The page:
One of the many benefits of helping to manage a project of such large scale is that I get to see the various processes of construction from beginning to end – I believe I said almost the exact same thing in my blog about the Gabion Wall. One good example of this has been sourcing the materials for our rammed earth walls. The basic concept of RE is that you simply mix clay with an aggregate sand (aggregate meaning the sand contains lots of different sizes of stone, from dust to gravel) and add water. In Dhulikhel, however, Nripal uses stone dust and mixes it with small stone chips up to a half inch in size. Both of these come from the same source – rock crushing factories, where large stones are fed into a maze of conveyer belts and pulverizing machines and sifters. The stones are typically taken from local rivers, which sounds damaging until you realize its either river beds or carving out mountains.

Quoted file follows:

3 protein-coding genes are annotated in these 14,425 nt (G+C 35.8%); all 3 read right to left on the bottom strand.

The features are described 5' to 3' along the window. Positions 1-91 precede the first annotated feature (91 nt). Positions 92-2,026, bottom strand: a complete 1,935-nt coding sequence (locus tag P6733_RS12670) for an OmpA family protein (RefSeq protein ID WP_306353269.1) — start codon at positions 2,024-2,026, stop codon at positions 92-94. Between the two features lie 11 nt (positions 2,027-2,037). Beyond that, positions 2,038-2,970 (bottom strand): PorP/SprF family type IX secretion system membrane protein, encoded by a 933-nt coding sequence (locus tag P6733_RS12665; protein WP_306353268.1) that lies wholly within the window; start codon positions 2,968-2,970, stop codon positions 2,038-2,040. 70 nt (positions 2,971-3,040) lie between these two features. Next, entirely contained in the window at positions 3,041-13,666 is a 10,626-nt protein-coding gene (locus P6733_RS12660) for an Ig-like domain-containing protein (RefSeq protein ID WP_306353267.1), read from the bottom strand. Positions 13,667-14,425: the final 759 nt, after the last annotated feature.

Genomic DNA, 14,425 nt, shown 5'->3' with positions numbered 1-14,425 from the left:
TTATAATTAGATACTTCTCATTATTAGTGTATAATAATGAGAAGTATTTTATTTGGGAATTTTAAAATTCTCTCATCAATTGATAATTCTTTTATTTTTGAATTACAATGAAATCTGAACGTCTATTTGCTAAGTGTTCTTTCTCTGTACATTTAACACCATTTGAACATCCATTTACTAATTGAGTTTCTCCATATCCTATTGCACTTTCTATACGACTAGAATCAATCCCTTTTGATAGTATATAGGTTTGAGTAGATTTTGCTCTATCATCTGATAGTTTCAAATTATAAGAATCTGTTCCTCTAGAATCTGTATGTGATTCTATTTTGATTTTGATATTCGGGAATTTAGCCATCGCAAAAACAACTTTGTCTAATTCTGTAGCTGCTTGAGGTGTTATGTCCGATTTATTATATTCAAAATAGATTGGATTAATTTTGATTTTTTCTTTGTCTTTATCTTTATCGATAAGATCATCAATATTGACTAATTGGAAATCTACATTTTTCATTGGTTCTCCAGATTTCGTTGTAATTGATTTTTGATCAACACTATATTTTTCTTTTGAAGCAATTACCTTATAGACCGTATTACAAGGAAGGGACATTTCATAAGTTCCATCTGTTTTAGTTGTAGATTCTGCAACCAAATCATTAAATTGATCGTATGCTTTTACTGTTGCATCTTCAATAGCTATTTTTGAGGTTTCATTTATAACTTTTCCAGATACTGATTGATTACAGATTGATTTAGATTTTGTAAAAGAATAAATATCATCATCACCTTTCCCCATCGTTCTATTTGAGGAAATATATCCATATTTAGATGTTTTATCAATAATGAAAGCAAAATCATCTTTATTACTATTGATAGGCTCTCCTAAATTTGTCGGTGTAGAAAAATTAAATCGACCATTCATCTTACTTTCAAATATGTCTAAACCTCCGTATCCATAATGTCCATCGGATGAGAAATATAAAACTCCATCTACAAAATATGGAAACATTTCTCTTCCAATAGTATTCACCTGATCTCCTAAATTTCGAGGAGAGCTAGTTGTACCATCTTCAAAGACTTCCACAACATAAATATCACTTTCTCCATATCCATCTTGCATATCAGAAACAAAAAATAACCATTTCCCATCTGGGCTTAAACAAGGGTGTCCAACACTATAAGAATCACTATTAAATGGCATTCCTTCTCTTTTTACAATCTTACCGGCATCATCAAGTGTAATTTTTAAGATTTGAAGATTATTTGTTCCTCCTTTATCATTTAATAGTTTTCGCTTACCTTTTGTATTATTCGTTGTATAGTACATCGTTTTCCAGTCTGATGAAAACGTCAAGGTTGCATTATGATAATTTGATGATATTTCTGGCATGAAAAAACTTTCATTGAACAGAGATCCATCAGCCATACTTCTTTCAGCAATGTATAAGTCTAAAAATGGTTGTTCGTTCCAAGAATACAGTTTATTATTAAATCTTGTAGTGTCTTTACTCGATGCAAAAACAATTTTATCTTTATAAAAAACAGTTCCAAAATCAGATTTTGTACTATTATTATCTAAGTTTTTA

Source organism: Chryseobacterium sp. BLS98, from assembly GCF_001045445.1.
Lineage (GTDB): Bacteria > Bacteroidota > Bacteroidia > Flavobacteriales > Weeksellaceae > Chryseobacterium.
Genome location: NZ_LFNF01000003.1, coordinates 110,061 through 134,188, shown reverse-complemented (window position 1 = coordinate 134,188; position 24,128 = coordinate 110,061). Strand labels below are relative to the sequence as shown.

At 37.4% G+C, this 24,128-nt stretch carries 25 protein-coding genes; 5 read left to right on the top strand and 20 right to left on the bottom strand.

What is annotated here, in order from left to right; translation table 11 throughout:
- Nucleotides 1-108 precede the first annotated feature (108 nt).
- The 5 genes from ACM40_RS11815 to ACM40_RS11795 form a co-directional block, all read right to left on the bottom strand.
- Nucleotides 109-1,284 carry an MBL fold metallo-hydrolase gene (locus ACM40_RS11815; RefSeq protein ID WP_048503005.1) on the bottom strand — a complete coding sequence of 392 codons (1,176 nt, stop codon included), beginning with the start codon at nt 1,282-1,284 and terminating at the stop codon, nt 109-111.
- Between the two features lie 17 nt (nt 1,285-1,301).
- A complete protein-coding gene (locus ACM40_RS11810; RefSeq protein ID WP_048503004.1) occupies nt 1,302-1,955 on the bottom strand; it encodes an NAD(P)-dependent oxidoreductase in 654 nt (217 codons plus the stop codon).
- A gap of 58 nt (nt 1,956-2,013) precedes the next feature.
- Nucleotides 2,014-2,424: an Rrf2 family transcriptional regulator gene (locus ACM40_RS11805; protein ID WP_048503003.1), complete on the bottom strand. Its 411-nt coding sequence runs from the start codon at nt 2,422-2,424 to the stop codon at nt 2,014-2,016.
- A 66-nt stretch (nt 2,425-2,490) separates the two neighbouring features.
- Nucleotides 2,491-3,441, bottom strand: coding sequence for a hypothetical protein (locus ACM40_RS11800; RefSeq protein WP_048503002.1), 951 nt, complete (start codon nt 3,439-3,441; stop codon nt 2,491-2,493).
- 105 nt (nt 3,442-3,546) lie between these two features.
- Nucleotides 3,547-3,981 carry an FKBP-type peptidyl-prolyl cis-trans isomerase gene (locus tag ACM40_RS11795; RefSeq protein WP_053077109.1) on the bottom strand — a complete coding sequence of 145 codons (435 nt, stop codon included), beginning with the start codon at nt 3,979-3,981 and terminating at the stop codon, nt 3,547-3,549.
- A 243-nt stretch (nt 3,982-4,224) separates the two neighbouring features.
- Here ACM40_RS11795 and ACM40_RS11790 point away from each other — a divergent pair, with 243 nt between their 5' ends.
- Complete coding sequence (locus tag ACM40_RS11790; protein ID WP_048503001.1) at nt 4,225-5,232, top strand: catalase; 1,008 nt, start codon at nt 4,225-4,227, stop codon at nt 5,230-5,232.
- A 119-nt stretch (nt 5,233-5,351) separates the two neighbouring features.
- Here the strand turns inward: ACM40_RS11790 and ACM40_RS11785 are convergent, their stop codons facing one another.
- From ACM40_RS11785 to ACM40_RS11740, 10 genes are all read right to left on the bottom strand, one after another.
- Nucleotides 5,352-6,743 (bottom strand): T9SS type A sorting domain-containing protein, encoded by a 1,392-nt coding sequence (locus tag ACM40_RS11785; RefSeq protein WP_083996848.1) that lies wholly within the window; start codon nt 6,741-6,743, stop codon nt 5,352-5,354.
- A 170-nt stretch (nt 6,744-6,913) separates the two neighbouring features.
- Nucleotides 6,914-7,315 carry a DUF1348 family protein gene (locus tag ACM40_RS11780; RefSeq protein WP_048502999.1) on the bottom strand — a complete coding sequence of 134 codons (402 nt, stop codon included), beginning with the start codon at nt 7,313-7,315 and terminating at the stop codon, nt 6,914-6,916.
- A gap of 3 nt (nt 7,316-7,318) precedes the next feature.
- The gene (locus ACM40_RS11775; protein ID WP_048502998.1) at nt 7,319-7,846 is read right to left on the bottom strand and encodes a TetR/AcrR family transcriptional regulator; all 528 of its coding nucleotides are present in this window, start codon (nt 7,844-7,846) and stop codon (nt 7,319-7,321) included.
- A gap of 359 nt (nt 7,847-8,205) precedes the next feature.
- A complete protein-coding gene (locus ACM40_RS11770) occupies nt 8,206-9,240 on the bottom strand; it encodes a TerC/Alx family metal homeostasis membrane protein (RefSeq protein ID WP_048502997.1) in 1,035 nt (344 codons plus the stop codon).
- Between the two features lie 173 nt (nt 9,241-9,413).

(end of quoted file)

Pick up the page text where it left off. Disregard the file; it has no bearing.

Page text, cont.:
I wanted to mirror Nripal’s process because, not only is it familiar, but the color he’s achieved is stunning. Part of this is because stone dust is usually a faint yellow tint like a tropical beach, rather than the morbid gray of sand. Regardless, our situation is a little less than ideal, because the nearest source of stone dust is in Nepalgunj, 86 km away. With the possibility of buying in bulk, I traveled there with Top to inspect. This was, unbelievably, about 5 weeks ago. Check out the videos and pictures:
Most of the fence going around the border of our property is to be built with bricks. Therefore, it was imperative that we visit a brick kiln as well to assess quality, bargain, and supervise the loading of bricks into our delivery truck (otherwise, 10% of bricks are typically broken).
Top insisted on going with “Chinese” bricks, which are smooth-faced, straight bricks, tiers above any other locally available bricks in quality at a 20% increase in price. I’m not sure why they’re called Chinese, but visiting the factory was at once inspiring and also a reminder of why I never wanted to build with bricks in the first place.